Galaxy "littered with planets"

Paul Gilster reflects on the latest information from the space-based observatory Kepler, which in a period of months has trebled the number of planets outside of our own solar system. Its haul of 1,200+ candidate bodies includes five that are believed to be near-Earth sized planets in the "habitable zone" of their parent suns, or orbits where liquid water is likely to be present. Follow up observations on the ground will further characterize these finds.

Above left is the field of view for Kepler. And at right, candidate planets are identified by their approximate location in the field of view. To put this in perspective, fifteen years ago we knew of no other worlds besides the nine described textbooks. Isn't it amazing that as soon we are able to detect planets elsewhere in the Milky Way, there they are?


Images: NASA/Ames/JPL-Caltech (l) and NASA/Wendy Stenzel (r)

Lessons from the IdeaFestival

Having met and been exposed to some of the most innovative and creative people around during my time with the IdeaFestival, I like occasionally to reflect on what I've learned. A couple years ago I put it this way in a post, "The IdeaFestival Is about "This Too.'"

I've learned from many people at the IdeaFestival. From Nassim Nicholas Taleb, I learned history will occasionally deliver overwhelming news from the clear blue. It just happens. I learned from Jane McGonigal that games can be used to make a better reality rather than as a means of escape. I learned from Teller that knowing secrets behind the curtain didn't diminish the joy of staring slack jawed at dancing golden spheres. I learned from Burt Rutan that with supreme imagination and determination, we can trip to space in safety and return in comfort. Someday, I'll do that. The elfin and poised Daniel Tammet argued during the most recent IdeaFestival that when we think in similes and puns, we're thinking not unlike a savant. I learned that his prodigious mathematical and language abilities are not so far removed from yours or mine.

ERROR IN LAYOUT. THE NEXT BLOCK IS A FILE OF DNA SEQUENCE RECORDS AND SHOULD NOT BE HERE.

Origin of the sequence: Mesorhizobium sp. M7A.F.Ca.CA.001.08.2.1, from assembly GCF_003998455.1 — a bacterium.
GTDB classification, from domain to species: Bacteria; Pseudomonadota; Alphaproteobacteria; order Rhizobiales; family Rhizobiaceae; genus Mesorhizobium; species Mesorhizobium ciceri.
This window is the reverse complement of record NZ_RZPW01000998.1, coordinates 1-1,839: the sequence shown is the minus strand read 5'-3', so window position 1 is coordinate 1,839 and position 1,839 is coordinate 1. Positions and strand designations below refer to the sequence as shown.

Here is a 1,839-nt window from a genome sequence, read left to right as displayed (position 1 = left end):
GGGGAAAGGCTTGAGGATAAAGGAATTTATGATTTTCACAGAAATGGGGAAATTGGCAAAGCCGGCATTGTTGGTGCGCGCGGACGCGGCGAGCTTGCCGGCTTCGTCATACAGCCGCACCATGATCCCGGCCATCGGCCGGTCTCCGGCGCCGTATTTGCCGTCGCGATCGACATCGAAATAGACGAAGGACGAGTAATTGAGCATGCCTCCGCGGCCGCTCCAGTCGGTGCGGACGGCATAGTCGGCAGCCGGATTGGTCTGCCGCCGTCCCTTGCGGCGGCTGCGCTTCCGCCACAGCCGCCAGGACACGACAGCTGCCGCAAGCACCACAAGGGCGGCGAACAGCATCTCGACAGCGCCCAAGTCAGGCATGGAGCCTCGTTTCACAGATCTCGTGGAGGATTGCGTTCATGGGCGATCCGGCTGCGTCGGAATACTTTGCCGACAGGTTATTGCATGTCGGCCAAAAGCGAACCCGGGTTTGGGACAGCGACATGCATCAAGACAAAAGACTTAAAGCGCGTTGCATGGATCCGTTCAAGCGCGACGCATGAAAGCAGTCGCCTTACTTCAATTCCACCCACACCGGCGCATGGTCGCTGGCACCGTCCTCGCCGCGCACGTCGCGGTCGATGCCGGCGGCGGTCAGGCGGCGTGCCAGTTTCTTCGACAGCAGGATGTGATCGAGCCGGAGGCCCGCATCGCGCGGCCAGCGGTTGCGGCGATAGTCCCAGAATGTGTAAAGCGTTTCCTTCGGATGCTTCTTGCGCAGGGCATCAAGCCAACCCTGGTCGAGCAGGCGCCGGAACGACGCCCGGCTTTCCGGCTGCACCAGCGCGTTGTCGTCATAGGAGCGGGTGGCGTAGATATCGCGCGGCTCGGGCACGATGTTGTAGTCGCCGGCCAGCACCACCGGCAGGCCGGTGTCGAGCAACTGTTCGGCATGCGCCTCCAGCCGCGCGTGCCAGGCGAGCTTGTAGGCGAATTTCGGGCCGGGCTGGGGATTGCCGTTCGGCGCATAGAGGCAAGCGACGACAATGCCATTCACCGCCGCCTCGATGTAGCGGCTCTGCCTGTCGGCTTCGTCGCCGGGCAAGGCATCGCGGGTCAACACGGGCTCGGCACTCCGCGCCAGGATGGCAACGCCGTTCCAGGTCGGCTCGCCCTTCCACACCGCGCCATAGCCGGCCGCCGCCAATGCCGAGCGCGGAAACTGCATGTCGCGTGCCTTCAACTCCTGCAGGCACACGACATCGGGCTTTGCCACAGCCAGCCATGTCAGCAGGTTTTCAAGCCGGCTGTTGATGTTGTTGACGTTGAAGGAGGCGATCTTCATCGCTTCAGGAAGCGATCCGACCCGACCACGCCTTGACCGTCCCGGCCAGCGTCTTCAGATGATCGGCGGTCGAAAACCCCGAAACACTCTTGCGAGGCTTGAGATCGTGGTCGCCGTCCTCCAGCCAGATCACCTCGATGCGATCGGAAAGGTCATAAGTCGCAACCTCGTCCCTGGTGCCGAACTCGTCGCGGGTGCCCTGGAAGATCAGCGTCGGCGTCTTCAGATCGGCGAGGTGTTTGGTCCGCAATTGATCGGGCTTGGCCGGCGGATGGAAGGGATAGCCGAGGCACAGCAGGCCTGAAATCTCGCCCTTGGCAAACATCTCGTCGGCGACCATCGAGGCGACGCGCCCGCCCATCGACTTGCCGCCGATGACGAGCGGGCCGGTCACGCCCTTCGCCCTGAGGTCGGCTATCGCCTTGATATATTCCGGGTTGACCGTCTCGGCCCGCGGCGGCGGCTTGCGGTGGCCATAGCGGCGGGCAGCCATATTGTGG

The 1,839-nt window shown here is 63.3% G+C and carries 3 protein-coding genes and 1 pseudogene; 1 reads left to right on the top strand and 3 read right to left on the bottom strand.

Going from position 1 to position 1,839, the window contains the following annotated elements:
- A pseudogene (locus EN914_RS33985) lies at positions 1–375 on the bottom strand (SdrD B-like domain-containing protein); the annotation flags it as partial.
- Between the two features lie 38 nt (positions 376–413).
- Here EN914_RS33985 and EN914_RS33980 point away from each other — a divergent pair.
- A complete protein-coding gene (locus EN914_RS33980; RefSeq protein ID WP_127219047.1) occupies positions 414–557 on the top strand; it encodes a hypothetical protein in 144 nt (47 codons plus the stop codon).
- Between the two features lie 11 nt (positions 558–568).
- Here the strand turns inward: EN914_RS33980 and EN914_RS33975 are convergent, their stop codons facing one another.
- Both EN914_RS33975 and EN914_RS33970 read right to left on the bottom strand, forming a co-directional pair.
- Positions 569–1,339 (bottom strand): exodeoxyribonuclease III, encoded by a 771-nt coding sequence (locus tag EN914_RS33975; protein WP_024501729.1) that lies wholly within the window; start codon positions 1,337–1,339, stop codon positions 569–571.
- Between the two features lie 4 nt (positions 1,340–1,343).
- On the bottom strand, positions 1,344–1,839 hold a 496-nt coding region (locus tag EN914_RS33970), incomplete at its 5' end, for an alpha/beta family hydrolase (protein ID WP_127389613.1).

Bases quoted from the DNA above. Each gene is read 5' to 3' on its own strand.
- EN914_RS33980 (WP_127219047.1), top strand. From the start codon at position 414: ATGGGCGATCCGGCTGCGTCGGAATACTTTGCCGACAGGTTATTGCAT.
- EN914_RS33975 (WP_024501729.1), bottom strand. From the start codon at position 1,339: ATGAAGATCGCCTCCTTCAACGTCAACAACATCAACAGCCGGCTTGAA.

I learned that there isn't a mind to waste....

So in the spirit of the holiday, today I wanted to pass along some of the things I've learned while working with the IdeaFestival.

Whether one is an entrepreneur or artist, productivity comes from habits and routines. Work matters. Creative productivity, however, often comes from changing up the routine. Creativity Post:

The best ideas come from living life. From talking to others, reading, and watching and trying and testing and traveling and experimenting. Even an interaction at the grocery store or an observation at school can be the seed for an article or research inquiry or character background, if I’m paying attention.